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The Secret To Taking Incredible Travel Photos

Taking pictures while travelling is a great way to preserve memories from your adventures. Unfortunately, not all of us are skilled photographers. As a result, many of the photos we take can fail to capture the magic of the moment. Below are a few tips on how you can up your travel photography game.

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Use Instagram for inspiration

For inspiration on how to take incredible travel photos, why not look at some photos from noteworthy travel photographers? Instagram is full of stunning travel photography – check out this list at Expert Vagabond of some of the top instagram travel photographers. You can get a good idea of how to frame photos by looking at other people’s snaps.

Just make sure that you’re not trying to create exact imitations of other Instagrammers’ photos – there’s no point taking the exact same shot from the exact same angle! You should also go easy on the cliche Instagram shots like hot dog legs or airplane window shots (especially if you’re trying to be Instagram-famous). 

Time it right

Travel somewhere at the wrong time of the day and you could end up with some underwhelming photos. Lighting can have a big impact on the quality of photographs, as can weather conditions. You should also consider how busy a place is likely to be at a certain time (visit somewhere like Rialto Bridge in Venice at the wrong time and you’ll be competing with hundreds of other photographers with cameras on selfie sticks). 

When travelling to a landmark or climbing a mountain, always check the weather the morning before to be sure that your views aren’t going to be ruined by fog or rain. Consider the location of the sun in the sky – it may be better to have the sun behind you unless you want your subject cast in a silhouette. For dramatic lighting, consider visiting locations early in the morning or in the evening. In most cases, the morning is the best time to beat the crowds.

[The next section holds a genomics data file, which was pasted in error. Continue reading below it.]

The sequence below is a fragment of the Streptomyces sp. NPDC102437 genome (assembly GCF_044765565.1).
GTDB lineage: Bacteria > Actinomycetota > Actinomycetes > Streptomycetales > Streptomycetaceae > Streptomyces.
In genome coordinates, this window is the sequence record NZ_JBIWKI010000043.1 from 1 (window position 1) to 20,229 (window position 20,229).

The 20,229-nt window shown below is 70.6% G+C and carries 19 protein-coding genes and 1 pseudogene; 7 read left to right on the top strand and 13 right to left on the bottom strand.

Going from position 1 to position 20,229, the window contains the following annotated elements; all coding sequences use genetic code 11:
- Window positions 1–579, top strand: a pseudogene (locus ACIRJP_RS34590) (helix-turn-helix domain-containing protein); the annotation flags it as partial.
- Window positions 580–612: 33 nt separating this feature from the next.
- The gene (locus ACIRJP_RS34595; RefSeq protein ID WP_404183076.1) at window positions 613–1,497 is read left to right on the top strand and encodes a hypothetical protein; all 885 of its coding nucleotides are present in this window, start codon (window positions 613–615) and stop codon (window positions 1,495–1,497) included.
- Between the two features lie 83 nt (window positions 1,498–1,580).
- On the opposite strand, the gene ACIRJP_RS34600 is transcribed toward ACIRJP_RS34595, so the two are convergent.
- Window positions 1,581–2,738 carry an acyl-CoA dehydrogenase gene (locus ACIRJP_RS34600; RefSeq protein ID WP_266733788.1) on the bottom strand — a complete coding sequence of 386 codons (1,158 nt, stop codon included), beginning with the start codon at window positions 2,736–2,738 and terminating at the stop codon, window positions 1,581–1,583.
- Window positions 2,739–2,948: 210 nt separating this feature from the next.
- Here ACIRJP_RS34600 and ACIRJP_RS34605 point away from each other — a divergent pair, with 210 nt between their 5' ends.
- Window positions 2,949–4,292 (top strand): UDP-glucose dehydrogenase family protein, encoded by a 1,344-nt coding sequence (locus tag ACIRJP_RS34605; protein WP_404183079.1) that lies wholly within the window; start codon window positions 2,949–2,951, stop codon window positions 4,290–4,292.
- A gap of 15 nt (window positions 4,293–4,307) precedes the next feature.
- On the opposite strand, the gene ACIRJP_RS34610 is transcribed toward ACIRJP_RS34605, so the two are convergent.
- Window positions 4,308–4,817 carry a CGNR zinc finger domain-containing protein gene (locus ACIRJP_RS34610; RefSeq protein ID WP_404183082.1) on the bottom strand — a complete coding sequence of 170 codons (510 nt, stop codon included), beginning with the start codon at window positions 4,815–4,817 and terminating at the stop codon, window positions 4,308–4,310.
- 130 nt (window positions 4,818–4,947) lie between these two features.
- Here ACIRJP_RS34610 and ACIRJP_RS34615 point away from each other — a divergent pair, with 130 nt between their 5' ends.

Explore different angles

When taking shots of a landmark or a stunning view, consider exploring lots of different angles. The most popular viewpoints may get you some of the best views, but you’ll also get some of the most generic shots and there will be lots of other people in your way. Consider more unique angles to set your photos apart from the ones you can buy on postcards.

This could include capturing additional objects in the foreground like trees, lamp posts, food and drink or people. It could include hiking or driving to different points. In all cases, try to take multiple photos and then keep the ones that stand out. 

Photograph the locals

A lot of people make the mistake of taking shots without people in. This may give your travel photos a sense of emptiness. Don’t be afraid to take shots of some of the locals. This could include everything from market stall vendors to people crossing the road.